Invocation to the Muse.

Gentleman's Magazine 86 (Supplement to Part 1) 616.

John Chalk Claris

Four Spenserians signed "A. B. Canterbury, May 1816." The "A. B." stands for John Chalk Claris's pseudonym "Arthur Brooke." To the poet's appeal for inspiration, the Muse replies that the young man should first study the "bards of yore." John Chalk Claris, a provincial poet, had obviously studied some of them, for he aptly quotes from Collins's Ode to the Poetical Character (1746).

The poem is reprinted, slightly modified, in Poems (1818) under the title "Invocation to the Muse." In a footnote the "editor" comments: "The following pages are perhaps too convincing a proof how little these celestial admonitions have been attended to" p. 5.

"Come, uninvok'd before, assist me now!"
Star of my childhood! hear thy votary's prayer,
So shall he still before thine altars bow,
So shall thy worship be his only care;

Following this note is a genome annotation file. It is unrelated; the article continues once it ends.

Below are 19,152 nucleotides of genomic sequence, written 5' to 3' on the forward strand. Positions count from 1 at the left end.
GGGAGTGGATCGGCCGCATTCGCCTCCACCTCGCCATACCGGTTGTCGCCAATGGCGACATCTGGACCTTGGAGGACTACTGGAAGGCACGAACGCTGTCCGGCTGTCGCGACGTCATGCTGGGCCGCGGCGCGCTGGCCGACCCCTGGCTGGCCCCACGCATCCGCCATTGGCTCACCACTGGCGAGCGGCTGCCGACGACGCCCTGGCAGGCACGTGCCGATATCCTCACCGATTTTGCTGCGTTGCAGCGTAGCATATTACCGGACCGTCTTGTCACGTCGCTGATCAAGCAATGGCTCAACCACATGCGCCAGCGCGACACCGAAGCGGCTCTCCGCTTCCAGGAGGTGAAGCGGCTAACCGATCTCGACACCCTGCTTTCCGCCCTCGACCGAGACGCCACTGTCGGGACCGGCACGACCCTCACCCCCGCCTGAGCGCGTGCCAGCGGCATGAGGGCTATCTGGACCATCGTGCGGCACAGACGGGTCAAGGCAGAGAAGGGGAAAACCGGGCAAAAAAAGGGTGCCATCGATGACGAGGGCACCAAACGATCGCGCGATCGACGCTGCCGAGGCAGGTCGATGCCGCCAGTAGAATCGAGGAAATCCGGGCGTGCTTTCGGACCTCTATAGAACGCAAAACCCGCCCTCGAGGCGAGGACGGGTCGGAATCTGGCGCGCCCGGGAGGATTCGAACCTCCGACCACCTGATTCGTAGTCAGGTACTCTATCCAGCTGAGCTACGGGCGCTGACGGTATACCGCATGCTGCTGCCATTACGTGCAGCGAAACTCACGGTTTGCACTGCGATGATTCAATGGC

Now for a higher theme his hands prepare,
And if his unpremeditated lays
Denied the honors of the Bard to share,
Oh, teach him now to grasp at deathless praise,
And with thy favorite sons divide th' unfading bays.

Fervent I pray'd; when flashing through the grove,
Burst forth a blaze more than solar light;
And far between the opening clouds above,
I saw the realms of rapture and delight;
Visions than the Poet's dreams more exquisite!
The Muse approach'd, wrapt in a robe of day
Too brightly beaming for this mortal sight;
And on the earth in speechless trance I lay,
Whilst from her throne a voice thus said, or seem'd to say:

Presumptuous youth, for thy inglorious song
Dost thou the Muse's potent aid demand?
Canst thou imagine that to her belong
The wild designs thy frantic breast hath plann'd?
What! ere the twentieth spring hath nerv'd thy hand,
Dar'st thou attempt to reach that awful lyre,
When scarce the mightiest of her chosen band,
Could bear the tumult of its bounding wire,
When waking in its pride forth roll its tones of fire.

Then be awhile thine idle harp resign'd,
Go! search the page where breath the bards of yore,
Collect from thence the "shadowy tribes of mind,"
And stamp a value on thy lighter lore;
The age of vain frivolity is o'er:
Howe'er attun'd to song thy soul may be,
Till Learning strengthens, try its powers no more,
But gratefully receive this truth from me,
Know, Wisdom is the source, the spring of Poesy.

[p. 616]